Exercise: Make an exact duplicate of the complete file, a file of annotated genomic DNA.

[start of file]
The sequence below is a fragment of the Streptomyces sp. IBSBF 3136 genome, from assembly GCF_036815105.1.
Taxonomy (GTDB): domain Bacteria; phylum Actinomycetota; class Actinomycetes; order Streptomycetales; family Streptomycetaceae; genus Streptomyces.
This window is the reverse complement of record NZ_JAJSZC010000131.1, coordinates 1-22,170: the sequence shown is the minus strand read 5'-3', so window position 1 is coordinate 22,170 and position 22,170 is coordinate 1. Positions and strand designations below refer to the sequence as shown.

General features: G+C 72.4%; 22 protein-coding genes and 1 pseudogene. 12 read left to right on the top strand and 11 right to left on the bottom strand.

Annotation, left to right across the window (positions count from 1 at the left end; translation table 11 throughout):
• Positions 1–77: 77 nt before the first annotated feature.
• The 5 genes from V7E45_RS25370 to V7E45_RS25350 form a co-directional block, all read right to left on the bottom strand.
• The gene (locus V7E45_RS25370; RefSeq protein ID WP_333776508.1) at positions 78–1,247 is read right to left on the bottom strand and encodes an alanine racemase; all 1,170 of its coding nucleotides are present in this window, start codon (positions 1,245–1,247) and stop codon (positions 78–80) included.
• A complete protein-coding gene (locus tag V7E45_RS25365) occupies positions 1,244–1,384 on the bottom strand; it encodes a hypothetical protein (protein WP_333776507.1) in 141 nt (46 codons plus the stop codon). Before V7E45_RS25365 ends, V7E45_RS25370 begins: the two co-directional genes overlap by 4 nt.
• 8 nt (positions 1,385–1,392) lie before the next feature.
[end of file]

The sequence below is a fragment of the Streptomyces sp. IBSBF 3136 genome, from assembly GCF_036815105.1.
Taxonomy (GTDB): domain Bacteria; phylum Actinomycetota; class Actinomycetes; order Streptomycetales; family Streptomycetaceae; genus Streptomyces.
This window is the reverse complement of record NZ_JAJSZC010000131.1, coordinates 1-22,170: the sequence shown is the minus strand read 5'-3', so window position 1 is coordinate 22,170 and position 22,170 is coordinate 1. Positions and strand designations below refer to the sequence as shown.

General features: G+C 72.4%; 22 protein-coding genes and 1 pseudogene. 12 read left to right on the top strand and 11 right to left on the bottom strand.

Annotation, left to right across the window (positions count from 1 at the left end; translation table 11 throughout):
• Positions 1–77: 77 nt before the first annotated feature.
• The 5 genes from V7E45_RS25370 to V7E45_RS25350 form a co-directional block, all read right to left on the bottom strand.
• The gene (locus V7E45_RS25370; RefSeq protein ID WP_333776508.1) at positions 78–1,247 is read right to left on the bottom strand and encodes an alanine racemase; all 1,170 of its coding nucleotides are present in this window, start codon (positions 1,245–1,247) and stop codon (positions 78–80) included.
• A complete protein-coding gene (locus tag V7E45_RS25365) occupies positions 1,244–1,384 on the bottom strand; it encodes a hypothetical protein (protein WP_333776507.1) in 141 nt (46 codons plus the stop codon). Before V7E45_RS25365 ends, V7E45_RS25370 begins: the two co-directional genes overlap by 4 nt.
• 8 nt (positions 1,385–1,392) lie before the next feature.